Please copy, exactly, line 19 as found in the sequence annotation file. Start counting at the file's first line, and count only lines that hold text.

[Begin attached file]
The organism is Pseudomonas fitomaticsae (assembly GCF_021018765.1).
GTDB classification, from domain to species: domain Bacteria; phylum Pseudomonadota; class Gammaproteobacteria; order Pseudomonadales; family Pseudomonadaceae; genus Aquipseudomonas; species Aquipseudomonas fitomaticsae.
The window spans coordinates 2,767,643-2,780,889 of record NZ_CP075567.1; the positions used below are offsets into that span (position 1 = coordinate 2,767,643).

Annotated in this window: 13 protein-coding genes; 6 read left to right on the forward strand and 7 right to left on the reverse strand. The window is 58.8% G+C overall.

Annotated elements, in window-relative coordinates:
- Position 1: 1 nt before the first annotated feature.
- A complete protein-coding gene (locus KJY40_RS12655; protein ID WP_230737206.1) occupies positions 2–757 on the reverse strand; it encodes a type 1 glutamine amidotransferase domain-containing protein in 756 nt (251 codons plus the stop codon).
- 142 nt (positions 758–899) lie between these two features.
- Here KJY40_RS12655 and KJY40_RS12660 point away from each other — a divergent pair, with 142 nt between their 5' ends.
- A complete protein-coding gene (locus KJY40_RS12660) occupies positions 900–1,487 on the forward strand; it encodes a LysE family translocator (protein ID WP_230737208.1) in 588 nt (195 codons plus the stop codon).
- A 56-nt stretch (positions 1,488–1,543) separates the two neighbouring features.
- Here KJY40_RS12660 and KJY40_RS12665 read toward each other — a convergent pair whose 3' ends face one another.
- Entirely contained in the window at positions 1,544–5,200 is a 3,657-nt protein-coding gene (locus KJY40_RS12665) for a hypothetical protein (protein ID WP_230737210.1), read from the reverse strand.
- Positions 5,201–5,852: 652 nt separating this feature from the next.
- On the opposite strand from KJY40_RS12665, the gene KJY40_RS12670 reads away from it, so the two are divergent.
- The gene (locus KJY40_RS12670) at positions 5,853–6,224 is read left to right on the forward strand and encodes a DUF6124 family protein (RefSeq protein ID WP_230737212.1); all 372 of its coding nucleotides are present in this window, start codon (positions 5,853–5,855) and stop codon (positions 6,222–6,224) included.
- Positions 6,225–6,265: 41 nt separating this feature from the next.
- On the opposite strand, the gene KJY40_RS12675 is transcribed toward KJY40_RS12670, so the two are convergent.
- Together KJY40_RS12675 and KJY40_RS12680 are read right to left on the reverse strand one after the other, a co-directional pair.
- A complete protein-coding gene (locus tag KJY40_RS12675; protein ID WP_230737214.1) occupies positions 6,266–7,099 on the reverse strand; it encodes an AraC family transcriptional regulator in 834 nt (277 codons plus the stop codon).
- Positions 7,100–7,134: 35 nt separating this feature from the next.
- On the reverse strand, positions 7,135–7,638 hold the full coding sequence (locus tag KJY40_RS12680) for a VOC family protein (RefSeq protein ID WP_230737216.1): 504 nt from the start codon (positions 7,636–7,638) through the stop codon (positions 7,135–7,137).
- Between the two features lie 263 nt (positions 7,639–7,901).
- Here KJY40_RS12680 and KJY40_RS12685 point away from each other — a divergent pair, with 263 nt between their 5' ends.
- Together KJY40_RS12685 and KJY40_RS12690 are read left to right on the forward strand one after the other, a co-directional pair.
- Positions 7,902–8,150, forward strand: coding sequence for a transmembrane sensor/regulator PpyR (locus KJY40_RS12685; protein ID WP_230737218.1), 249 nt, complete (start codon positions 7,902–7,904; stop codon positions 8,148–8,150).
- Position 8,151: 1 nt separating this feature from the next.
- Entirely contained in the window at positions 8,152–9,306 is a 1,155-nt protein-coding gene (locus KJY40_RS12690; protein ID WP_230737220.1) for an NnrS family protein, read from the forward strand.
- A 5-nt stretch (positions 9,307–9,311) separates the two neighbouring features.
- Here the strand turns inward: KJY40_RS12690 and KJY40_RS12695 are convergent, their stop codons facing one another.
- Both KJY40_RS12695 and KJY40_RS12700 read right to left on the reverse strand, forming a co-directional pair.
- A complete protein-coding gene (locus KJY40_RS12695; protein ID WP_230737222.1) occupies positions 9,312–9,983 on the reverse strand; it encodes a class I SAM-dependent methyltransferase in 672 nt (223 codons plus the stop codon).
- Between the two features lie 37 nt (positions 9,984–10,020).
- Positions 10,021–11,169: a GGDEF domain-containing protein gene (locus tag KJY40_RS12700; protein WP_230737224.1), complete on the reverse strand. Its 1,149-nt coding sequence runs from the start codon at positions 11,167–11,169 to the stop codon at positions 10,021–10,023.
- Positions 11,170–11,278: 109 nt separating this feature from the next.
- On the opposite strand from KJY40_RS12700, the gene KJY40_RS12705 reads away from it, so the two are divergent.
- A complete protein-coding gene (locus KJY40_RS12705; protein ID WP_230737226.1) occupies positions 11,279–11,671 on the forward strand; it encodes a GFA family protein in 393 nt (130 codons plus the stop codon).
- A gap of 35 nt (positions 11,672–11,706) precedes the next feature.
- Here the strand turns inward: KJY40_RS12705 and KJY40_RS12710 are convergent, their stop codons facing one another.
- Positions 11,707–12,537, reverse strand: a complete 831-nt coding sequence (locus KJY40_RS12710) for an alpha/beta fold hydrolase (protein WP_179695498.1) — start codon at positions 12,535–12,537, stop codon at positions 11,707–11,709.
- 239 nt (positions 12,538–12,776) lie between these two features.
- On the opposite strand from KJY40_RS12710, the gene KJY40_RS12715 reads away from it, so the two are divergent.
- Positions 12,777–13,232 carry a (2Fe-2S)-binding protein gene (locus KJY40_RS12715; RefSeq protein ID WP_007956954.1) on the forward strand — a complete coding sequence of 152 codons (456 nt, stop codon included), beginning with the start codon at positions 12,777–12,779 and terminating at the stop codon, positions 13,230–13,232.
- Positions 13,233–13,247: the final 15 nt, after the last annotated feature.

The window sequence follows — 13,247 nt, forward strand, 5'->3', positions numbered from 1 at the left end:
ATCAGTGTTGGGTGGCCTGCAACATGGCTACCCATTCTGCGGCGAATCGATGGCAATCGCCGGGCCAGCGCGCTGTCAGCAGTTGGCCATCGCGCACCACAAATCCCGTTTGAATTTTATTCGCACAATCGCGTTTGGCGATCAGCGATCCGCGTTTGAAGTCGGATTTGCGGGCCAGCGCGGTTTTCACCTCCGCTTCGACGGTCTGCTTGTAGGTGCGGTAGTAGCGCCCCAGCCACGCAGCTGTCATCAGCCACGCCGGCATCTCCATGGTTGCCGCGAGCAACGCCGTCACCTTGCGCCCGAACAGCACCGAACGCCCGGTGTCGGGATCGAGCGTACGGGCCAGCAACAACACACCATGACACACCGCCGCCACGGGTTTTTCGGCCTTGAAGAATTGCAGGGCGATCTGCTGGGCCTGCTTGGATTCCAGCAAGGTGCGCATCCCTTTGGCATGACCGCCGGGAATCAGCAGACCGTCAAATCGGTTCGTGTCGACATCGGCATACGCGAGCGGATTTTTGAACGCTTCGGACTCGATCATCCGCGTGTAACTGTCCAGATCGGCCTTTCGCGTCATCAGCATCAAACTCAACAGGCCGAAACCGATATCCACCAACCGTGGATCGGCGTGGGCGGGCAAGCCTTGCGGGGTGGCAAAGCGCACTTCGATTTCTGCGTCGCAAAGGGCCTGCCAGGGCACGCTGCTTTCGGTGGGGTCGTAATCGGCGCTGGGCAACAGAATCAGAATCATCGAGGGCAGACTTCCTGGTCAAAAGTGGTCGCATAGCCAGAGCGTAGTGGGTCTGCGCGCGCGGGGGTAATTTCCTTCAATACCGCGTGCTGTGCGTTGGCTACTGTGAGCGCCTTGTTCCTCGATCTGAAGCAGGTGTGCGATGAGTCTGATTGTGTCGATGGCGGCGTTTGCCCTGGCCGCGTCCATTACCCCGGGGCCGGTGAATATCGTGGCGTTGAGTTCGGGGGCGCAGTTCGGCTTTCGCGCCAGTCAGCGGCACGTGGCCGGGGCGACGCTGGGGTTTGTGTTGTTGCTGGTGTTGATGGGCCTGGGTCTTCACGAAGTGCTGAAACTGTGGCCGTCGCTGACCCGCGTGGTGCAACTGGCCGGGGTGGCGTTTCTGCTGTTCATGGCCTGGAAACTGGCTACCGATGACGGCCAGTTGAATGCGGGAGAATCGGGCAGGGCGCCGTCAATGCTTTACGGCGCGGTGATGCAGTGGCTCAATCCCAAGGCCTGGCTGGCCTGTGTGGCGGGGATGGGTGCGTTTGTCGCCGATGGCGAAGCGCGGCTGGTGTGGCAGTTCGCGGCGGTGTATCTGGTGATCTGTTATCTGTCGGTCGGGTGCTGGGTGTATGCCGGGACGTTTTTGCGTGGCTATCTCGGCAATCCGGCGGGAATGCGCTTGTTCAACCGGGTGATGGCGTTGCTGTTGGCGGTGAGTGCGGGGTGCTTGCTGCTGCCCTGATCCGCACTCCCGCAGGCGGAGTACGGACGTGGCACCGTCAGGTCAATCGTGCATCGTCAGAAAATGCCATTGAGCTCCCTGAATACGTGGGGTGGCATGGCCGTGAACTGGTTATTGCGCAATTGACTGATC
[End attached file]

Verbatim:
- Together KJY40_RS12675 and KJY40_RS12680 are read right to left on the reverse strand one after the other, a co-directional pair.